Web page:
In my blogging I make allusions to my history of drug use, drug dealing, sexuality, sexual disease, sexual disturbance, deep seated psychological disturbance, and uh, I pretty much put out all my competetive advantages for anyone with the will to re-skin on their own project and completely rip off. But I do it because I'm a fucking idiot and I don't know any better. Wait, that doesn't help.
With my blog, I figure you can tell by the name that this is the throne of my ego and you can enjoy the court or you can leave, but the court mystic and scientist occasionally make good points, so its worth suffering the jester and the king itself.
If Craig's comments have gotten you so raw you should go comment on his recent post on evolution, it might make you feel better.
I think the title of your blog tries to imply a magic circle where rules of relative civilty come into play. You should know by now that the magic circle is nothing absolute. Even Andrew Stern, co-creator of Facade and poster on GTxA, got some nasty comments from Allen Varney in his response to Allen's article decrying academic discourse on immersion, framed in terms of Narrativism vs. Ludology, for which Varney had a clear bias to the latter. And thats another thing, if you talk about storytelling in games you seem to push a button on a lot of game developers that raises ire. Its a fucked up sphere man, just gotta ride the wave.
Posted by: Patrick | August 16, 2006 at 04:10 PM
to move a bit further in this interesting (strangely "collective") self-reflection:
communication that recognizes the "other" as "one like me but different nonetheless" is what in my view is essential to the "human experience" or the "human condition".
Yet at the same time this process can be disrupted very easily, within seconds even, by any of the actors. So the weird thing you can learn in today's world while communicating online is that it does not even take physical contact or a hostile face to bring communication to the point of collapse - words alone plus certain flourishes you put into your writings seem to be enough...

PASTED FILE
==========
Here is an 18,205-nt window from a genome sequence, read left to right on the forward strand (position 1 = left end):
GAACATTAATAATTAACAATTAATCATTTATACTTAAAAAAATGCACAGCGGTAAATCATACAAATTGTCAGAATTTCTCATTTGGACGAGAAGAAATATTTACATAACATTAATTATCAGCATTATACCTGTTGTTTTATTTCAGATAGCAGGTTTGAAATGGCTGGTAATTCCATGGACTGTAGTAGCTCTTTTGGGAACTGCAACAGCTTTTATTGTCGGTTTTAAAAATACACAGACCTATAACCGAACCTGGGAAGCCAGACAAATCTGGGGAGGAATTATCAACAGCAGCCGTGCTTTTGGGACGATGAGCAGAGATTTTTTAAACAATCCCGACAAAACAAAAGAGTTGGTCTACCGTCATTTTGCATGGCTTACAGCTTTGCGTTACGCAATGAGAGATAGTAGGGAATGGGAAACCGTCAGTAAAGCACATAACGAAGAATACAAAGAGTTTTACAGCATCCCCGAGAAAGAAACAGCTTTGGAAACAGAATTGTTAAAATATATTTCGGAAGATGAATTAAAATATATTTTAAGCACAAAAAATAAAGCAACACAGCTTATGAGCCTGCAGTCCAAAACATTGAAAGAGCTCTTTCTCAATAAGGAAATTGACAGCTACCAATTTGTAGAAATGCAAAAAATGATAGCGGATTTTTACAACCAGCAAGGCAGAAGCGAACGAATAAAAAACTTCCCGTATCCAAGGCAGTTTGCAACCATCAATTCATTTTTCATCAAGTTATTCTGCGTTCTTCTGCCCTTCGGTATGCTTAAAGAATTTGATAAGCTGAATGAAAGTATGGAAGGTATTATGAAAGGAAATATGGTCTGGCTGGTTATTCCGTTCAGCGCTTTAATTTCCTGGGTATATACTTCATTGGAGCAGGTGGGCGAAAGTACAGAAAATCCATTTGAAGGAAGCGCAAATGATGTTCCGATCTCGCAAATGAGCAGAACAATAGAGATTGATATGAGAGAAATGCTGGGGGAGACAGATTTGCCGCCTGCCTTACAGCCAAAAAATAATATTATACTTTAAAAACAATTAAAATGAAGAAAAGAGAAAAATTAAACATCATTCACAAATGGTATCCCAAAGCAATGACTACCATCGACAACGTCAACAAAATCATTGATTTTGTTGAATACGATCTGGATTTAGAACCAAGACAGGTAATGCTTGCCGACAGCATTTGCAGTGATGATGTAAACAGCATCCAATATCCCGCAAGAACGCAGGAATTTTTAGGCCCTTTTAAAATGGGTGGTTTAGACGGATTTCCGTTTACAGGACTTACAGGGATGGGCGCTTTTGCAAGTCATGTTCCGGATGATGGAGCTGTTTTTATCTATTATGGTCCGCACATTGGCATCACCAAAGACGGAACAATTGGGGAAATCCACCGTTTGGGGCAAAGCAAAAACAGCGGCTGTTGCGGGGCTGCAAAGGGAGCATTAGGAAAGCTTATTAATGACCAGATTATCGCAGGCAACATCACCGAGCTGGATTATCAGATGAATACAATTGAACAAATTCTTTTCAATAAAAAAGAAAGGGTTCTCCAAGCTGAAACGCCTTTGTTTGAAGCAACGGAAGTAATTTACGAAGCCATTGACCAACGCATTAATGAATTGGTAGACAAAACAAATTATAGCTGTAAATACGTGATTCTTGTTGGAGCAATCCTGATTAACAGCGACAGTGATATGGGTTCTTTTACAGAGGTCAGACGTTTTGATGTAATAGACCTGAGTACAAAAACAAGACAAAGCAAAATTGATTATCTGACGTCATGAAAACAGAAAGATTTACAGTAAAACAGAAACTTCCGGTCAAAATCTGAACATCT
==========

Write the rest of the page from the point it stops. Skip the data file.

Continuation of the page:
Posted by: translucy | August 16, 2006 at 06:54 PM
Thanks for the supportive comments everyone! I wanted to move on from the previous topic, since I think the underlying issues had been comfortably exposed and I find it tiring to be accused of blasphemy by those who refuse to identify a religion! :D (Am I unfair in my analogy?)
Peter: I read a number of blogs with different volumes of subscribers and comments (some with the comments off, of course) and my conclusion is that what I want from my blog is a place of discussion, and that this is only possible with fewer than 100 subscribers (say). Without the discussion, I'd feel like I was 'preaching' and that's not what I want from this endeavour.
Fortunately, the odd post about religion, or "blasphemous" attempts to sharpen up our woolly models of evolution, help keep the numbers down. :)
I suffered terribly from depression for the first half my life, but I gradually acquired the tools to help me work through it. Now if the depression hits I can ride it out in a matter of an hour or so instead of days or months. It feels good to have escaped this oubliette.
Jack: Many thanks for your continued support. You are too kind - I suspect you are secretly a viciously mischievous imp in multiplayer games. :) I feel it must be clear that the content of this blog is nothing more than ideas skimmed off the top of my consciousness; posts such as this one make this more explicit. And thanks for your thanks. I hope your friends and family value you as much as I do!